Debunking Common Misconceptions of Depression

What was once considered a disorder that only affected older generations, depression has become increasingly prevalent in youth and young adults. Celebrities, such as rapper Kid Cudi, actor Owen Wilson, and recently singer Selena Gomez, have come forward about their personal battles with depression. As more and more people are coming forward, sharing their stories of depression, it is becoming more noticeable how little people truly know about the disease.  With an alarming amount of myths and misinformation floating around, Stuart MacFarlane, Jungian Analyst, thought it was important to comprise and debunk a few of the most common myths surrounding depression.

“Depression isn’t a real disease”
According to the Office of National Statistics, depression affects one in every five adults in the UK. This means that you are bound to know someone who is suffering from depression – this is a very real disease. People often believe depression is just an extreme case of sadness or worse, a character weakness. On the contrary, depression is a complicated mental health disorder that affects the social, psychological and biological aspects of the person who is suffering from it.

“Once they snap out of it, they’ll be fine”
The belief that someone can just snap out of depression is one of the worst misconceptions about the disease. No one who is depressed chooses to be depressed. Depression occurs when a person’s brain reacts negatively to an environmental or biological factor. Simply telling someone to think positively or change their attitude is not helping them, but only preventing them from getting the help they may need.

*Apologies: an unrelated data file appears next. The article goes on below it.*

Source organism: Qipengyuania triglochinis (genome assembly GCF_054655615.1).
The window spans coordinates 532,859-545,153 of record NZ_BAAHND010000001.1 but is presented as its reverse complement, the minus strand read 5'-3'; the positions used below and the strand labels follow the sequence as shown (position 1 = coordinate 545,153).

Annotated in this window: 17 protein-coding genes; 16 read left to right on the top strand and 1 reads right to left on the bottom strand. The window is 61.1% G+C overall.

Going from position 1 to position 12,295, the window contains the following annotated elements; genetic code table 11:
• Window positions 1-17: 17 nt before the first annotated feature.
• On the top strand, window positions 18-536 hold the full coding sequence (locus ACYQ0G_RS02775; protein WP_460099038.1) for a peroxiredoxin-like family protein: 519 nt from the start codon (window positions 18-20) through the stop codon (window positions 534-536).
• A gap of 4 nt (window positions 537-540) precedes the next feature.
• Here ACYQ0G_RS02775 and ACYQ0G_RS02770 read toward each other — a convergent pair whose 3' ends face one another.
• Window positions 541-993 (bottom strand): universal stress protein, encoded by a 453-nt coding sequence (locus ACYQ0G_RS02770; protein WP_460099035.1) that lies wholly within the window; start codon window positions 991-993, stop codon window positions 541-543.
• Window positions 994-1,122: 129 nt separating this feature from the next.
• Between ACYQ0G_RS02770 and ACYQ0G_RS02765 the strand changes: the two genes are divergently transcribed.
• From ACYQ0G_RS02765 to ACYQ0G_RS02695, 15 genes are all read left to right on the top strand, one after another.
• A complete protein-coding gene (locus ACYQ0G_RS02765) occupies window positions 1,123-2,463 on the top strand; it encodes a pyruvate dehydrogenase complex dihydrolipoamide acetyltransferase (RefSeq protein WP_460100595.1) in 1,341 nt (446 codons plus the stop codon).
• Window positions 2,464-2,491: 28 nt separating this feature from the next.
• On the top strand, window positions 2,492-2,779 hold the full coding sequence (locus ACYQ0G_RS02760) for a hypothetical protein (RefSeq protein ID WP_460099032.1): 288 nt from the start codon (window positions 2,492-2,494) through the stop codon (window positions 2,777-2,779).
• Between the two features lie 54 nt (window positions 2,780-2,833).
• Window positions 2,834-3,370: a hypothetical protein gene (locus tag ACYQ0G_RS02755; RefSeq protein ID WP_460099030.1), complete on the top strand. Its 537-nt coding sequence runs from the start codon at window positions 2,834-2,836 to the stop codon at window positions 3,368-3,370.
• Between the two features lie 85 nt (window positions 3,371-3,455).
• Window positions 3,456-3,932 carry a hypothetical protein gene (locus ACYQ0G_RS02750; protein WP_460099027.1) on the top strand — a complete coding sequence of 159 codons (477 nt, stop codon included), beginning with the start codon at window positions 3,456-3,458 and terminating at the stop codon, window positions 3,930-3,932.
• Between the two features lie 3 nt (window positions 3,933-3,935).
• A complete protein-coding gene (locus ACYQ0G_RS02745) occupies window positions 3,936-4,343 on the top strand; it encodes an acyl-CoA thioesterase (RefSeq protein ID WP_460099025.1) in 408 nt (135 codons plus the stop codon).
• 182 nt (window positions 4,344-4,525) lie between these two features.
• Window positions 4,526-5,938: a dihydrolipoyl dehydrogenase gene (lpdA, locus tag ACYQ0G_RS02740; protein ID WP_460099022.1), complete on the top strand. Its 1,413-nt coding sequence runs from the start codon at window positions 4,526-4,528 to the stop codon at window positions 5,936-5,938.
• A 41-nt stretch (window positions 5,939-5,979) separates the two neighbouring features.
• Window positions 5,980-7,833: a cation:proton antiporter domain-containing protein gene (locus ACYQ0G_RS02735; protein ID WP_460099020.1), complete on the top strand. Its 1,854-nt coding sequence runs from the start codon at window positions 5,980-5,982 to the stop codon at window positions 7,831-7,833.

“Depression only affects women.”
Men are constantly told to control their emotions; that showing emotion is a sign of weakness. Depression is also falsely correlated with being emotionally weak. Because of these misconceptions, it is commonly believed that only women suffer from depression and men are just being weak and emotional. That is not the case. Due to social pressures, unfortunately, a great number of men are uncomfortable talking openly about their battles with depression. Yes, women are more prone to suffering from depression, but it affects men as well.

If we continue to give in to and perpetuate these common misconceptions about depression, then we are doing more harm than good. Not arming ourselves with the proper knowledge could be preventing a loved one from getting the necessary help they need. If you believe that you or a loved one is suffering from depression, talk to your doctor or an experienced psychotherapist immediately.

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